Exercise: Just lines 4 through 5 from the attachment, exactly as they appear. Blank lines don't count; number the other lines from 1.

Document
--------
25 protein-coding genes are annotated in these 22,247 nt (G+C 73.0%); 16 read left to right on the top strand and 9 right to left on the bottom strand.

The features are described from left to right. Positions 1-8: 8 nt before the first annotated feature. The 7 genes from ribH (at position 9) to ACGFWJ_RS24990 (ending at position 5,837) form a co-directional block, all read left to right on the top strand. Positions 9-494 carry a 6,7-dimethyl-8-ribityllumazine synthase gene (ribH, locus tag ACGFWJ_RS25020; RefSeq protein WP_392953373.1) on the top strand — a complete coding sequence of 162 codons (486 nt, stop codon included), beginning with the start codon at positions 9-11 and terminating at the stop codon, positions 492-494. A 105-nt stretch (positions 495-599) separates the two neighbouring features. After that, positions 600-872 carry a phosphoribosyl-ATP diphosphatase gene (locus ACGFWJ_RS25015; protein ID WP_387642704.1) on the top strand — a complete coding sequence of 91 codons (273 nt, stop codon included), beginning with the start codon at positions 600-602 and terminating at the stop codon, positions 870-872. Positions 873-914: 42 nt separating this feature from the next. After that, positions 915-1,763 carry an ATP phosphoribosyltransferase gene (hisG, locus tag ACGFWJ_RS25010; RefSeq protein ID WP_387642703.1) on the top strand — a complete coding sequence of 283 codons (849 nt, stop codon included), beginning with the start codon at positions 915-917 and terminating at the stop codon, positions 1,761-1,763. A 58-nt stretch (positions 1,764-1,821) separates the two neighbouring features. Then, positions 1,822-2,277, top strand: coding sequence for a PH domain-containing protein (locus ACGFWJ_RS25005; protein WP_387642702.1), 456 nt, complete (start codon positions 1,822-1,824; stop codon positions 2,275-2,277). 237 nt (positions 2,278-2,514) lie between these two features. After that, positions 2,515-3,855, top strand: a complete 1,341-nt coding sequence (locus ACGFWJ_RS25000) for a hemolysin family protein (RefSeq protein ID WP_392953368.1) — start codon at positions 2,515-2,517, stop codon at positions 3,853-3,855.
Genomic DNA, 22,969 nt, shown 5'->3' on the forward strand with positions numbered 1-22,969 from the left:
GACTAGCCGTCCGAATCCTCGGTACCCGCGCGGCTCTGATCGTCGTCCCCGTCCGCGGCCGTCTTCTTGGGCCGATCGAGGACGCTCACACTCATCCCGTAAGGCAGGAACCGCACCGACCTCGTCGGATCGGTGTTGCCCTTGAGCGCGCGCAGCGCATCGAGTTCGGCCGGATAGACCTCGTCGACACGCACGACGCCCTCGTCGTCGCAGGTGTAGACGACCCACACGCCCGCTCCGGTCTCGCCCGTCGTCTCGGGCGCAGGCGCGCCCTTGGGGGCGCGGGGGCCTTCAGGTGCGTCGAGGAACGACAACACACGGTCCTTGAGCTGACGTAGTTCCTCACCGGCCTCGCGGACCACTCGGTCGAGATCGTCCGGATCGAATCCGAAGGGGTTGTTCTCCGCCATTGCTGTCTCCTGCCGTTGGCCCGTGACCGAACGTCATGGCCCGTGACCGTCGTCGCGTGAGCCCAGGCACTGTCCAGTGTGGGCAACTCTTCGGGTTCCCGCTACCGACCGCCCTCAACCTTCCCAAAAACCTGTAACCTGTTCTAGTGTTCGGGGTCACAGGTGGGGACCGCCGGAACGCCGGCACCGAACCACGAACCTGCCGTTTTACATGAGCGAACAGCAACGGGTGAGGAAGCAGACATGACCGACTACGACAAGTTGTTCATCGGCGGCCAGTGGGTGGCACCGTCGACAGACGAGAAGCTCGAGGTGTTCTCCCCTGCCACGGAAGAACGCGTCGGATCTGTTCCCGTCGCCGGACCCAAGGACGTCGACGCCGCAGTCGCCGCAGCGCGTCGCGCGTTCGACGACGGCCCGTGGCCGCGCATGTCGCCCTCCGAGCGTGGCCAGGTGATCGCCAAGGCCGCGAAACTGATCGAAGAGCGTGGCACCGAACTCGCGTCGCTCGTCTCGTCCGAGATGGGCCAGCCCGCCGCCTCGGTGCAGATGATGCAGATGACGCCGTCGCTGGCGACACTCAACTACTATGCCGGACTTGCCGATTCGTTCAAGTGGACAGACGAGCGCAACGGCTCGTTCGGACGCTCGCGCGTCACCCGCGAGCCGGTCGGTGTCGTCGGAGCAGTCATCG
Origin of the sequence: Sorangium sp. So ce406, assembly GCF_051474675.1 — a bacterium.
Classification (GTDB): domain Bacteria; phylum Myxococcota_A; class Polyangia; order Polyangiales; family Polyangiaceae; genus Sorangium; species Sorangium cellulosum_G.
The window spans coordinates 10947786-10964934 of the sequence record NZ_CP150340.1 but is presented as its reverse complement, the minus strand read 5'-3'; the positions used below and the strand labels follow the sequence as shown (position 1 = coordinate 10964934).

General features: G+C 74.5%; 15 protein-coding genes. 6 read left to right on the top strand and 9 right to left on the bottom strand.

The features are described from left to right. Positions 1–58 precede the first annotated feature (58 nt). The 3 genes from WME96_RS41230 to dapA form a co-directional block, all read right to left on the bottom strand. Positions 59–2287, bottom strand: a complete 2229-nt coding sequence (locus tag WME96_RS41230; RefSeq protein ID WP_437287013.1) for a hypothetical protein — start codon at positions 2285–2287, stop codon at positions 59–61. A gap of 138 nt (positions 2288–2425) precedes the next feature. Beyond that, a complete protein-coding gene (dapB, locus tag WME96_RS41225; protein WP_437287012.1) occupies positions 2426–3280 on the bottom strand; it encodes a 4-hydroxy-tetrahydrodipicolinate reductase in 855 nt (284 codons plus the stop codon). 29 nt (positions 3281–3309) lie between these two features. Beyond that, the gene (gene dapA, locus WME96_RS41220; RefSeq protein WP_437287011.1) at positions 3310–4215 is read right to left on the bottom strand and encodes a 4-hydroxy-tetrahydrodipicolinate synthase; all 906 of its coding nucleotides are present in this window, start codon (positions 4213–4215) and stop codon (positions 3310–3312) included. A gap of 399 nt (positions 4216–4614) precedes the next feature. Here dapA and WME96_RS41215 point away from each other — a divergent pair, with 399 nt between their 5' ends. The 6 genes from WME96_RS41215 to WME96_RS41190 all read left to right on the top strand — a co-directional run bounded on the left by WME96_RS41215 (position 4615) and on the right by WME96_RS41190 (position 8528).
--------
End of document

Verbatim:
GACTAGCCGTCCGAATCCTCGGTACCCGCGCGGCTCTGATCGTCGTCCCCGTCCGCGGCCGTCTTCTTGGGCCGATCGAGGACGCTCACACTCATCCCGTAAGGCAGGAACCGCACCGACCTCGTCGGATCGGTGTTGCCCTTGAGCGCGCGCAGCGCATCGAGTTCGGCCGGATAGACCTCGTCGACACGCACGACGCCCTCGTCGTCGCAGGTGTAGACGACCCACACGCCCGCTCCGGTCTCGCCCGTCGTCTCGGGCGCAGGCGCGCCCTTGGGGGCGCGGGGGCCTTCAGGTGCGTCGAGGAACGACAACACACGGTCCTTGAGCTGACGTAGTTCCTCACCGGCCTCGCGGACCACTCGGTCGAGATCGTCCGGATCGAATCCGAAGGGGTTGTTCTCCGCCATTGCTGTCTCCTGCCGTTGGCCCGTGACCGAACGTCATGGCCCGTGACCGTCGTCGCGTGAGCCCAGGCACTGTCCAGTGTGGGCAACTCTTCGGGTTCCCGCTACCGACCGCCCTCAACCTTCCCAAAAACCTGTAACCTGTTCTAGTGTTCGGGGTCACAGGTGGGGACCGCCGGAACGCCGGCACCGAACCACGAACCTGCCGTTTTACATGAGCGAACAGCAACGGGTGAGGAAGCAGACATGACCGACTACGACAAGTTGTTCATCGGCGGCCAGTGGGTGGCACCGTCGACAGACGAGAAGCTCGAGGTGTTCTCCCCTGCCACGGAAGAACGCGTCGGATCTGTTCCCGTCGCCGGACCCAAGGACGTCGACGCCGCAGTCGCCGCAGCGCGTCGCGCGTTCGACGACGGCCCGTGGCCGCGCATGTCGCCCTCCGAGCGTGGCCAGGTGATCGCCAAGGCCGCGAAACTGATCGAAGAGCGTGGCACCGAACTCGCGTCGCTCGTCTCGTCCGAGATGGGCCAGCCCGCCGCCTCGGTGCAGATGATGCAGATGACGCCGTCGCTGGCGACACTCAACTACTATGCCGGACTTGCCGATTCGTTCAAGTGGACAGACGAGCGCAACGGCTCGTTCGGACGCTCGCGCGTCACCCGCGAGCCGGTCGGTGTCGTCGGAGCAGTCATCG
Origin of the sequence: Sorangium sp. So ce406, assembly GCF_051474675.1 — a bacterium.